You've read the energy-saving tips. You've armed yourself with caulk. You're ready to do some serious damage to your gas and electric bills.
Not so fast.
Some common recommendations for cutting energy use don't save as much as we're led to think, said Michael Blasnik, a building-science consultant from the Boston area. Blasnik analyzes and evaluates energy-efficiency claims, and he has found that some widely cited savings don't hold up to scrutiny.
"A lot of things have really not been evaluated. ... It's remarkable how little research has been done on what really saves energy," he said.
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He's out to change that. In an effort to figure out what really works, he has conducted analyses that include studying the utility bills of homeowners who participate in weatherization programs and comparing their savings to the expectations offered by government agencies, utility companies and, yes, newspaper articles.
In the process, he's busting some energy-saving myths.
That's not to say those things aren't worth doing. Some might make your home cleaner or more comfortable, or they might be important to maintaining what you own. And there's an argument to be made that even tiny savings add up.
What's more, Blasnik is quick to note that variables such as how we live, how our homes are built and the climates we live in make it impossible to come up with exact numbers across the board.
But the bottom line is, if you undertake some energy-saving measures with expectations of slashing your energy bills, you might be disappointed, Blasnik said.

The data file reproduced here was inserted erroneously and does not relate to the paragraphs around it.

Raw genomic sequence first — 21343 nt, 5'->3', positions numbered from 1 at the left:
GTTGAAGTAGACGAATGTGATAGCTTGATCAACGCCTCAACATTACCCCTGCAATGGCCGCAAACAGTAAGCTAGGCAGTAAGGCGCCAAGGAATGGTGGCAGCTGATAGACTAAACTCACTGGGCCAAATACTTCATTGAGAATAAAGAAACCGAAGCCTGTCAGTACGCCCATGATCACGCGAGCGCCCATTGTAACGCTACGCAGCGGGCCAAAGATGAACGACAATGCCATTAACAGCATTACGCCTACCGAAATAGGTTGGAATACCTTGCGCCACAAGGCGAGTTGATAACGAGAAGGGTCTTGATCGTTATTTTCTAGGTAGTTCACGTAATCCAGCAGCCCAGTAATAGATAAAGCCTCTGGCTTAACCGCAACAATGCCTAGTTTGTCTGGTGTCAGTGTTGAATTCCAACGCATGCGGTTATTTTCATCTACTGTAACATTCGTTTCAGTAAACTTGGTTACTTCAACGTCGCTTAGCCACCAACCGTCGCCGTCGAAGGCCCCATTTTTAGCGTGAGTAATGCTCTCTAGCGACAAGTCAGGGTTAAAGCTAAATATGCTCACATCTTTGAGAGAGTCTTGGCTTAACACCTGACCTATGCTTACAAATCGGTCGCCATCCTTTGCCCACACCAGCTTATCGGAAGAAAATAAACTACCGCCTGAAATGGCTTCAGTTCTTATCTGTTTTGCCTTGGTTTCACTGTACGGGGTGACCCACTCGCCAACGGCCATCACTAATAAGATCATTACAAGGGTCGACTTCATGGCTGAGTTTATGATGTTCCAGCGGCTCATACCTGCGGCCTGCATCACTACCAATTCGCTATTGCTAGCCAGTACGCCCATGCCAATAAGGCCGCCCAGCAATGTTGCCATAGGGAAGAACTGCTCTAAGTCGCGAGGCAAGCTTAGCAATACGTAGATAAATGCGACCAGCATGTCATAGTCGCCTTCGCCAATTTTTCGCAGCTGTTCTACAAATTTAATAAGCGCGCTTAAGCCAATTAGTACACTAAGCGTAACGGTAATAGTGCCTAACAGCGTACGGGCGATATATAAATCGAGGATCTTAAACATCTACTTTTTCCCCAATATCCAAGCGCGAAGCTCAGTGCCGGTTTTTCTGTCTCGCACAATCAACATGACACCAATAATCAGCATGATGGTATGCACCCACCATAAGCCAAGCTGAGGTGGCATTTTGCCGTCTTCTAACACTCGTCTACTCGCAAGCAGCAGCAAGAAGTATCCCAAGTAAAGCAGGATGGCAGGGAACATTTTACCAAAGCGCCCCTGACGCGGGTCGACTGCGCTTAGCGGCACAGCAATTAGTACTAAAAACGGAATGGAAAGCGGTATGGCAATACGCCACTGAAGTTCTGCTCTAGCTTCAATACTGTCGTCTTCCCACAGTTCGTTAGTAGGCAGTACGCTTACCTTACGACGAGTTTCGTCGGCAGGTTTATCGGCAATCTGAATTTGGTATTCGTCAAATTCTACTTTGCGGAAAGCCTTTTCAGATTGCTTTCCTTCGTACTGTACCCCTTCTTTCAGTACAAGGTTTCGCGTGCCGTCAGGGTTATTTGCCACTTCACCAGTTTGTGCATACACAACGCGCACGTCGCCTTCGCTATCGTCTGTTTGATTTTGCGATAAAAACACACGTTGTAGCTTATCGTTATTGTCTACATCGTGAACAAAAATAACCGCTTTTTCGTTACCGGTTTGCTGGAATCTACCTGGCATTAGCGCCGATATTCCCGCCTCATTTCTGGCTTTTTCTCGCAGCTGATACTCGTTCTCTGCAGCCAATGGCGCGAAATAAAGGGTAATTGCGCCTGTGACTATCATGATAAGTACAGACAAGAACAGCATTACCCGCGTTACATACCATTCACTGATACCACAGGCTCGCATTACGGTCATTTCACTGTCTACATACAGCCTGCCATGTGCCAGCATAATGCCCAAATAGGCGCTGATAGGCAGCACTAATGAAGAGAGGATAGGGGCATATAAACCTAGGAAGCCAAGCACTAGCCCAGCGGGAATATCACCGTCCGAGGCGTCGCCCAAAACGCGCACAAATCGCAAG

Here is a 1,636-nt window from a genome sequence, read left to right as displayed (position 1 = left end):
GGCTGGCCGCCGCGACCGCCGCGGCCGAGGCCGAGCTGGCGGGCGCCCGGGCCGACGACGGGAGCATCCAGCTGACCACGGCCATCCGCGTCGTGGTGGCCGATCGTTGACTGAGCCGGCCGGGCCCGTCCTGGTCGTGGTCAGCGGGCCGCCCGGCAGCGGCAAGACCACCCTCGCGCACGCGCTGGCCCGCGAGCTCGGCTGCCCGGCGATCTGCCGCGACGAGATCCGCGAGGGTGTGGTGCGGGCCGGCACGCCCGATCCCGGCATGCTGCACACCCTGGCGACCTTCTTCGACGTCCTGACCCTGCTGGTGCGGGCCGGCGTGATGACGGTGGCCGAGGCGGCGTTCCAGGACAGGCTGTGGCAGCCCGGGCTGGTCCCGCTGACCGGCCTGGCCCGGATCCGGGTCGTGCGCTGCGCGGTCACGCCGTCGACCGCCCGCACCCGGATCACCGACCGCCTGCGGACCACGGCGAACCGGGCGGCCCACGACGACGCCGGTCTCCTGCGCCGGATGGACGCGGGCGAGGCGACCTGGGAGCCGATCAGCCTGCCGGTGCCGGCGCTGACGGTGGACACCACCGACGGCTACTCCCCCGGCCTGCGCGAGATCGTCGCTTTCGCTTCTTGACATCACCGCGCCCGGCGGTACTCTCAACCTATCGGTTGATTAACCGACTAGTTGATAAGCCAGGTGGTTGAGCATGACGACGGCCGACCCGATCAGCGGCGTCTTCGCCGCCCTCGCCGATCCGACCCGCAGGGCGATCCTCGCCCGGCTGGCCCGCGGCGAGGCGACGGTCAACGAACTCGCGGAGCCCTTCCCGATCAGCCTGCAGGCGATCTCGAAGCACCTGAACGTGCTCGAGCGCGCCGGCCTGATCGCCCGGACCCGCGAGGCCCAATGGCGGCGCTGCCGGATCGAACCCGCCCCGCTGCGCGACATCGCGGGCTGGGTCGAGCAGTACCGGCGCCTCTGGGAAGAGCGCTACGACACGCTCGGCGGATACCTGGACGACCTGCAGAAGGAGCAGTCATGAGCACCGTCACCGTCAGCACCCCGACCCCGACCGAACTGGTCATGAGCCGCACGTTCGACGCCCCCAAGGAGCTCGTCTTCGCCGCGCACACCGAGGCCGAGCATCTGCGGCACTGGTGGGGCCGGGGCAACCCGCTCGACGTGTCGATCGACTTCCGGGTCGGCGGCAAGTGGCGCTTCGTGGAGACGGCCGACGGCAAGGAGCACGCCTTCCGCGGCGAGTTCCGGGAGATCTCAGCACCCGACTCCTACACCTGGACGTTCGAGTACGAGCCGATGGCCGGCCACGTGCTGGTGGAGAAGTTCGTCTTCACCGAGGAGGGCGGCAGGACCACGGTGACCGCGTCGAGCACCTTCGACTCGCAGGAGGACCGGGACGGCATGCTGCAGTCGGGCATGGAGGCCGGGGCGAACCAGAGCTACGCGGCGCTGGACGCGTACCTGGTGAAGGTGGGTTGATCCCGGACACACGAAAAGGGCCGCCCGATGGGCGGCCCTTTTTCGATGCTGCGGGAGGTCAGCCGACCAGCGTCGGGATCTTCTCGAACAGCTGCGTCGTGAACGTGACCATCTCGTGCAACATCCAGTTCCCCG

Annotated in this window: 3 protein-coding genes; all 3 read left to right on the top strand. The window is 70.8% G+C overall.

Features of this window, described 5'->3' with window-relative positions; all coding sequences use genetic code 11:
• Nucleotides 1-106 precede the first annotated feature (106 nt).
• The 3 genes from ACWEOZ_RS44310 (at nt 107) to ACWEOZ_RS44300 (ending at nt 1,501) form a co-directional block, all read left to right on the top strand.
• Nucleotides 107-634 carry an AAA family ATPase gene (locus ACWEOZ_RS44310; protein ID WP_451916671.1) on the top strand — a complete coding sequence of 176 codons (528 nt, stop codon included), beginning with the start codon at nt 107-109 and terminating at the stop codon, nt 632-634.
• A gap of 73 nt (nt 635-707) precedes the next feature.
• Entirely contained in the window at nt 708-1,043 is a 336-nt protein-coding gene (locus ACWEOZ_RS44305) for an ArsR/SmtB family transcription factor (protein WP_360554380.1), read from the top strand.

Here are what he considers some of the least-effective recommendations.
■ Replacing windows. A lot of good arguments can be made for replacing old, leaky windows. They'll make your home more comfortable. They can solve condensation problems and prevent moisture damage. They might boost your home's resale value.
But they won't pay for themselves in energy savings, Blasnik said.
In a study he completed for Concord Municipal Light in the Boston area, he determined that replacing 15 old windows would save $42 to $112 a year. Even at that higher number, it would take more than 62 years' worth of energy savings to pay for $7,000 worth of windows.
■ Weather-sealing windows and doors. Caulking and weather stripping windows and doors is a better idea for increasing comfort than saving energy, Blasnik said.
Maybe 20 percent of the air leakage in a house is through windows and doors — even less in a newer, tighter home, he said. Blasnik said the bulk of the leakage in a typical home is from air coming into the basement, traveling up through wall cavities and escaping through the attic.
In his research, caulking and weatherstripping doors and windows saved $7 to $28 a year. That might be worth the expense if you do the work yourself, but if you hire out the job, the payback period can be long, he said.
■ Closing the refrigerator door quickly. Despite the harping of moms everywhere, standing in front of an open refrigerator while you ponder its contents will not drive up your electric bill, Blasnik said.
The moment you open the door, the cooled air rushes out, and it's a fairly trivial loss, he said. Most of the refrigerator's coldness is held not by the air but by the contents, and those contents won't warm up significantly in the time it takes you to decide between the leftover pizza and last night's meatloaf.